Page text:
Diversity and pathobiology of an ilarvirus unexpectedly detected in diverse host plants and in global sequencing data

Mark Paul Selda Rivarez, Chantal Faure, Laurence Svanella-Dumas, Anja Pecman, Magda Tusek-Znidaric, Deborah Schönegger, Kris De Jonghe, Arnaud G. Blouin, Sebastien Massart, Maja Ravnikar, Denis Kutnjak, Armelle Marais, Thierry Candresse

Onderzoeksoutput: Bijdrage aan tijdschriftA1: Web of Science-artikelpeer review

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High-throughput sequencing (HTS) and sequence mining tools revolutionized virus detection and discovery in recent years and implementing them with classical plant virology techniques results to a powerful approach to characterize viruses. An example of a virus discovered through HTS is Solanum nigrum ilarvirus 1 (SnIV1) (family Bromoviridae), which was recently reported in various solanaceous plants from France, Slovenia, Greece, and South Africa. It was likewise detected in grapevines (Vitaceae) and several Fabaceae and Rosaceae plant species. Such a very diverse host association is atypical for ilarviruses, thus warranted further investigation. In this study, modern and classical virological tools were combined to accelerate the characterization of SnIV1. Through HTS-based virome surveys, mining of sequence read archive datasets, and literature search, SnIV1 was further identified from diverse plant and non-plant sources globally. SnIV1 isolates showed relatively low variability compared to other phylogenetically related ilarviruses. Phylogenetic analyses showed a distinct basal clade of isolates from Europe, while the rest formed clades of mixed geographic origin. Furthermore, systemic infection of SnIV1 in Solanum villosum and its mechanical and graft transmissibility to solanaceous species were demonstrated. Near identical SnIV1 genomes from the inoculum (S. villosum) and inoculated Nicotiana benthamiana were sequenced, thus partially fulfilling Koch’s postulates. SnIV1 was shown to be seed-transmitted and potentially pollen-borne, has spherical virions, and possibly induces histopathological changes in infected N. benthamiana leaf tissues. Overall, this study provided information to better understand the diversity, distribution, and pathobiology of SnIV1, but whether it could emerge as a destructive pathogen remains uncertain.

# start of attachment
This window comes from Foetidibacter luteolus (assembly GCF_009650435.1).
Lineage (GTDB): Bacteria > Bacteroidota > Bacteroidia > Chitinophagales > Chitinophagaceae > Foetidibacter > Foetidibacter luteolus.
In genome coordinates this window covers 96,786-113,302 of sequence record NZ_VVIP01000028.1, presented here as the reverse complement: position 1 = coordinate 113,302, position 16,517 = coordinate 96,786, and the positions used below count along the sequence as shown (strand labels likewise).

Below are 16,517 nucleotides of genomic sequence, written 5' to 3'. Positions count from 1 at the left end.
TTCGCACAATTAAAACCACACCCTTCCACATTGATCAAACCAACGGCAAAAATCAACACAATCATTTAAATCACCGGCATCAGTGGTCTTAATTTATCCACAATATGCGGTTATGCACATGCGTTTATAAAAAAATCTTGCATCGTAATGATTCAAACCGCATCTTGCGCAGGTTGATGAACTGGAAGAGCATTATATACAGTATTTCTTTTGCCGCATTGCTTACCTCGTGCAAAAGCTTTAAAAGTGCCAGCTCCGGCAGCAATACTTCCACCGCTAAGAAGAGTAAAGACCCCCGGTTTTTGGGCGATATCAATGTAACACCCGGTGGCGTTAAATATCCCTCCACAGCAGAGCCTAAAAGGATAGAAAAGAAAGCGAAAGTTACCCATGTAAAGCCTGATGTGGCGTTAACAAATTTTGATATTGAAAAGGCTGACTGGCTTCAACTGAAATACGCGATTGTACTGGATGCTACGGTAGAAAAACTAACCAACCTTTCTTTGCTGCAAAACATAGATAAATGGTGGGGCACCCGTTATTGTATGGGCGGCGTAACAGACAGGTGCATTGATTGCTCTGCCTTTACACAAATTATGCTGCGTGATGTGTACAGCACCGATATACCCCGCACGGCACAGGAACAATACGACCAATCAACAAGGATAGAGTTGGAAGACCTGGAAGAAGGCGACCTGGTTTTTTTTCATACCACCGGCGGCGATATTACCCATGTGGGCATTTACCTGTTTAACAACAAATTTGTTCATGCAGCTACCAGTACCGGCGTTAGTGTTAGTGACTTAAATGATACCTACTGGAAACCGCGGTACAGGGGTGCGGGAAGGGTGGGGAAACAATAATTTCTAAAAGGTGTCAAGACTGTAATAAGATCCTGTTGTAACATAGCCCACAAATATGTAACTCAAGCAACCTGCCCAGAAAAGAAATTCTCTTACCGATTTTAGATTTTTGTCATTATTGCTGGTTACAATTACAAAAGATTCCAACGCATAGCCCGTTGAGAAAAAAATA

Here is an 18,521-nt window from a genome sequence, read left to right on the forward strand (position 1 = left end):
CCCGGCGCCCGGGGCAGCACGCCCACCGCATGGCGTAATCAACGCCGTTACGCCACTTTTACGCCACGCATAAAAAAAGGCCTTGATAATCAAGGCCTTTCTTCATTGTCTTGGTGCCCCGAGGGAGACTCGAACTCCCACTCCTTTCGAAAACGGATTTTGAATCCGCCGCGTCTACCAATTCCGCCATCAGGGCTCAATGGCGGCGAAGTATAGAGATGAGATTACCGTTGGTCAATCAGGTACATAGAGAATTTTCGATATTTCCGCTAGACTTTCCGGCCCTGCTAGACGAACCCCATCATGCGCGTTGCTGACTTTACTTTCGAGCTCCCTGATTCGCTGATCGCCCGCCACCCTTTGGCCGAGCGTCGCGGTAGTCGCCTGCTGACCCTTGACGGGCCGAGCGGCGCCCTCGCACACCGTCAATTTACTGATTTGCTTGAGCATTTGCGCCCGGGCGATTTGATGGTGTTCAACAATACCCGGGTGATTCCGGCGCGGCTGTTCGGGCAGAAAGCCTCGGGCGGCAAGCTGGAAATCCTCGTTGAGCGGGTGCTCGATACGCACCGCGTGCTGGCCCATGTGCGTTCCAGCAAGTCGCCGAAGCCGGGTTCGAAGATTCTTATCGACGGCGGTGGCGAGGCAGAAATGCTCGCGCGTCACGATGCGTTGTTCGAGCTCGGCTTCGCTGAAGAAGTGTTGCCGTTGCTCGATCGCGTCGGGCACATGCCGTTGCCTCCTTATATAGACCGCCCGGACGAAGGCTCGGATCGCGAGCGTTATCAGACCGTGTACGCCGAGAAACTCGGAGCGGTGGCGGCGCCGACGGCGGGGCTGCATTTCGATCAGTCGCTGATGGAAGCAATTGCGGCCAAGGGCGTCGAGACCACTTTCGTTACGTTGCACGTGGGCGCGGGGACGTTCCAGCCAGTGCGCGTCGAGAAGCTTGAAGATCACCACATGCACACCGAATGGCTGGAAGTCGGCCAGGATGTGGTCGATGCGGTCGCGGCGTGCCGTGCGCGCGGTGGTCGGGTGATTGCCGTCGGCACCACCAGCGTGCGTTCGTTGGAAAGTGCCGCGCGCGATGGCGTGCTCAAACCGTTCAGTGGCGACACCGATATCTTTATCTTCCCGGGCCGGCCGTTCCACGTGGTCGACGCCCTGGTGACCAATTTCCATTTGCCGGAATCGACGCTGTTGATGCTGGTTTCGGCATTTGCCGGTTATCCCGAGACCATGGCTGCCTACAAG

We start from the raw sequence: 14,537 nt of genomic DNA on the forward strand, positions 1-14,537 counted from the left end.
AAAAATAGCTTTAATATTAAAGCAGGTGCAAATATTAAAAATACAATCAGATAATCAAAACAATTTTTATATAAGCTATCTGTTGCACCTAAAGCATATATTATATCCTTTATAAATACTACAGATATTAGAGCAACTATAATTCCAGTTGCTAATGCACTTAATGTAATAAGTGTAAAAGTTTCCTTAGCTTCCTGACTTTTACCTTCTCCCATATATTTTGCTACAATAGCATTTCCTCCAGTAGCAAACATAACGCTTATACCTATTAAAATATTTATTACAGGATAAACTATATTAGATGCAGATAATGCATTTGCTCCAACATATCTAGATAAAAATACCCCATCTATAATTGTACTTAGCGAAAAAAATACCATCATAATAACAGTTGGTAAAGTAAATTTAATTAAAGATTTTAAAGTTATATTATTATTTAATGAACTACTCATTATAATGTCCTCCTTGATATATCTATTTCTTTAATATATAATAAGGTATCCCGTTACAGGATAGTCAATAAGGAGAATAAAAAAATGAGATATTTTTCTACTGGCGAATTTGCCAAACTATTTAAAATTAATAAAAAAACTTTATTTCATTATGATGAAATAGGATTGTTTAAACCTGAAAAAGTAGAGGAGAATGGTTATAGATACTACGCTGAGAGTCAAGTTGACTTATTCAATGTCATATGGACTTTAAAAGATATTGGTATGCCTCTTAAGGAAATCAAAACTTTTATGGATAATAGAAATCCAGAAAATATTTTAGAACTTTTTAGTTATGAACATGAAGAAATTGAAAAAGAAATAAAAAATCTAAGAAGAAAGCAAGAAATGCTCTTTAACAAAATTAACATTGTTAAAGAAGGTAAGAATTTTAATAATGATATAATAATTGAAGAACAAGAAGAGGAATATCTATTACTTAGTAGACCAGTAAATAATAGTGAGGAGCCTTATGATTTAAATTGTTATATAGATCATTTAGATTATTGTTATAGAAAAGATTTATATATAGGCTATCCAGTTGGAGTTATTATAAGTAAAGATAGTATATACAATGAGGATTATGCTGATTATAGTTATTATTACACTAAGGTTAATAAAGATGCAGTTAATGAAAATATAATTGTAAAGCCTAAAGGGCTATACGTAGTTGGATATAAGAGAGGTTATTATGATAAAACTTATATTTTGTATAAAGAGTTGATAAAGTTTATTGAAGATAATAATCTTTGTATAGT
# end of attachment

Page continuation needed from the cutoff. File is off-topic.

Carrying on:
Oorspronkelijke taalEngels
TijdschriftPhytopathology
ISSN0031-949X
DOI's
PublicatiestatusE-publicatie voorafgaand op geprinte versie - 3-jul.-2023

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